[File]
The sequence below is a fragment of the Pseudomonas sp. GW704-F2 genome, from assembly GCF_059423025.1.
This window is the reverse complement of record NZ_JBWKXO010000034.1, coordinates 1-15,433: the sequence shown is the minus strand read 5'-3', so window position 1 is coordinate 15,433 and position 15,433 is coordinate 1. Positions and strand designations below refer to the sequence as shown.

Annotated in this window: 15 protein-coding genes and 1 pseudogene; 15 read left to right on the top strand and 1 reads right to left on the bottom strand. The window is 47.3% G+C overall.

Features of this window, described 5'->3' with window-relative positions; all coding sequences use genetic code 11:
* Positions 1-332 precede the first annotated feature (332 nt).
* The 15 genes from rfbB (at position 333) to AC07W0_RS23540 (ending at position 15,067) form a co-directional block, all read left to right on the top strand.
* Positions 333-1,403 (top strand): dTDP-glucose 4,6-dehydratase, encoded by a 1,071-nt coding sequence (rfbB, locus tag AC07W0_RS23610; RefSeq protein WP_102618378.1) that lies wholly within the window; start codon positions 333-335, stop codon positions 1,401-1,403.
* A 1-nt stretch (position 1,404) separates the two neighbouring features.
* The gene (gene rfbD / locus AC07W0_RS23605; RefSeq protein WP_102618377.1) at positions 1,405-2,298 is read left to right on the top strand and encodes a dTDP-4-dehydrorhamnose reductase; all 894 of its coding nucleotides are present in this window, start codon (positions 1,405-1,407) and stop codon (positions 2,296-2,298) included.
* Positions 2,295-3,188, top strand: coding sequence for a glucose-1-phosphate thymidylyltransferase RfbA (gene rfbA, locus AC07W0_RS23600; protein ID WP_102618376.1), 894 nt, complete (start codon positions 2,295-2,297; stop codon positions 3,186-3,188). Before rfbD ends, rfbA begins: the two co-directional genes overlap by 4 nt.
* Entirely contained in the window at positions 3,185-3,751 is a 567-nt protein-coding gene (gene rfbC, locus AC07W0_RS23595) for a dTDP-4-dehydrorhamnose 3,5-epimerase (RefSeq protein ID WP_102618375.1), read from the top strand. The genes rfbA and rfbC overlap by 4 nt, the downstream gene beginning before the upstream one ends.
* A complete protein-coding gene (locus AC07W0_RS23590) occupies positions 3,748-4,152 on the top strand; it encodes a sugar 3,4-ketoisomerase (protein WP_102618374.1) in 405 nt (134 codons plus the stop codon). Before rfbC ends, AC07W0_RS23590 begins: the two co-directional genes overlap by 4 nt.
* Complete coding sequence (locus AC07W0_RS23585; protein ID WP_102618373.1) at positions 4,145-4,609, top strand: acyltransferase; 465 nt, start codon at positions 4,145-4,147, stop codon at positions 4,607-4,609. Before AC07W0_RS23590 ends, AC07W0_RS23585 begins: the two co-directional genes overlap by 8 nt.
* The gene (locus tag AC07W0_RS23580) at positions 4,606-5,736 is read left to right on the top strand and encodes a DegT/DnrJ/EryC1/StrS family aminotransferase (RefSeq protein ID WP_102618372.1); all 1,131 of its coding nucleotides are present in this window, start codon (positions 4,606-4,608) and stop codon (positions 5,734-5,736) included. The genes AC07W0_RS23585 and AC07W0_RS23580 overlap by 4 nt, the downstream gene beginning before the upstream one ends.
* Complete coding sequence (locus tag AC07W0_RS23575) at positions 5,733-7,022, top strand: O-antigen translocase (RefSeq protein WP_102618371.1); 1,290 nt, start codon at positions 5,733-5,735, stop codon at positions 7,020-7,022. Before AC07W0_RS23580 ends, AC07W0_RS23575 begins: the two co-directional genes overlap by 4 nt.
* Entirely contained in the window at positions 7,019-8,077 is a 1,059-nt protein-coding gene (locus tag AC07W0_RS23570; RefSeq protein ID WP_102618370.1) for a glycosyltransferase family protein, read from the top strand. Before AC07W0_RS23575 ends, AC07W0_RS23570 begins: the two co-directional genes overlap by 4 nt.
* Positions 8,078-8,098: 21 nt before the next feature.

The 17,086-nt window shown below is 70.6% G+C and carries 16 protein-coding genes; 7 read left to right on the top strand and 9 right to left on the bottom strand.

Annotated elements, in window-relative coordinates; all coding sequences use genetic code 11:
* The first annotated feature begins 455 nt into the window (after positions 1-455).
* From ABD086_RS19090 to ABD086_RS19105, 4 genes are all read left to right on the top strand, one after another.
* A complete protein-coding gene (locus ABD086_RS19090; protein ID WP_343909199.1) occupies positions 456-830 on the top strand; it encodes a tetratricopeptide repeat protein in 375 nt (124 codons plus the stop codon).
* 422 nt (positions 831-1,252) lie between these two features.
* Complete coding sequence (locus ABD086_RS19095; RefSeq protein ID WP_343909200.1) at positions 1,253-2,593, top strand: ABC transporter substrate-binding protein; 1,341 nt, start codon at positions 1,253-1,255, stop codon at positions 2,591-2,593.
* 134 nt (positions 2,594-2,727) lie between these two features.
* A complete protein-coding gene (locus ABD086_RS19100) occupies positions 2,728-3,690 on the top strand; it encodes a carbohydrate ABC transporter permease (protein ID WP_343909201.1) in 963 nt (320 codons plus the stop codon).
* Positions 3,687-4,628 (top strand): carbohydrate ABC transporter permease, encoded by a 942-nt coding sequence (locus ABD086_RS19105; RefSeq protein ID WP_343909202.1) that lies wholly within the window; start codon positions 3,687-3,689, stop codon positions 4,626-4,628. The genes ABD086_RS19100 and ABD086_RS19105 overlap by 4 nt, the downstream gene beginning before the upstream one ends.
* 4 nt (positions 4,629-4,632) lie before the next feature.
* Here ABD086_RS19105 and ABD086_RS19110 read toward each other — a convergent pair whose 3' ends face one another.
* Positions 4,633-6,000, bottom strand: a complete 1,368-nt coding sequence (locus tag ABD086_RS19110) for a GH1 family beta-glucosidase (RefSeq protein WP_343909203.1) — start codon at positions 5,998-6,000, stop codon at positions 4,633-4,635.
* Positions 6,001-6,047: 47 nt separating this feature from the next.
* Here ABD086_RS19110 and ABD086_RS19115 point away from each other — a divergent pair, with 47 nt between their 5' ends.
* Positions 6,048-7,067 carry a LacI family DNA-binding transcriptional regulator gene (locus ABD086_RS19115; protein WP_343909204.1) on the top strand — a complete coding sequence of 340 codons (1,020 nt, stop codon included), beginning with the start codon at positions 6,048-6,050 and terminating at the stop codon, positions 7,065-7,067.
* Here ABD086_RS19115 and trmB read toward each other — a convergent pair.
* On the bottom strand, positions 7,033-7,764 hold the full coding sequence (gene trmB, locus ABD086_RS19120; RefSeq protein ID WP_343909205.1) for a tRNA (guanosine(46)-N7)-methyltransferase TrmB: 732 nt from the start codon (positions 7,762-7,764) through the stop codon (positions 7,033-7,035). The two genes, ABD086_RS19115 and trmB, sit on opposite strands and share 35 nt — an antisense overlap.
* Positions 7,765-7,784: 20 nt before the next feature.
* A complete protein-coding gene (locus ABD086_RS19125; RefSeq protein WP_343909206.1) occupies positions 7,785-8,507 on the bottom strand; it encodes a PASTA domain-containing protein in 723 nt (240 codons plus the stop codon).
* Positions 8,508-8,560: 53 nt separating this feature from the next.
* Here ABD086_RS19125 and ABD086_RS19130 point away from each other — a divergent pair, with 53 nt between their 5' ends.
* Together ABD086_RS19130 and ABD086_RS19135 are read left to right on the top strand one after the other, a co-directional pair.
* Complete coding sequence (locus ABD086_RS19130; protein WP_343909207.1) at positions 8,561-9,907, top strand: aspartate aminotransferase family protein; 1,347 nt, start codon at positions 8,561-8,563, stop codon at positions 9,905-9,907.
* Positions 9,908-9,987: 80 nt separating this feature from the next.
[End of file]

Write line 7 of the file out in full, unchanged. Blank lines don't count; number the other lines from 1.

* Positions 333-1,403 (top strand): dTDP-glucose 4,6-dehydratase, encoded by a 1,071-nt coding sequence (rfbB, locus tag AC07W0_RS23610; RefSeq protein WP_102618378.1) that lies wholly within the window; start codon positions 333-335, stop codon positions 1,401-1,403.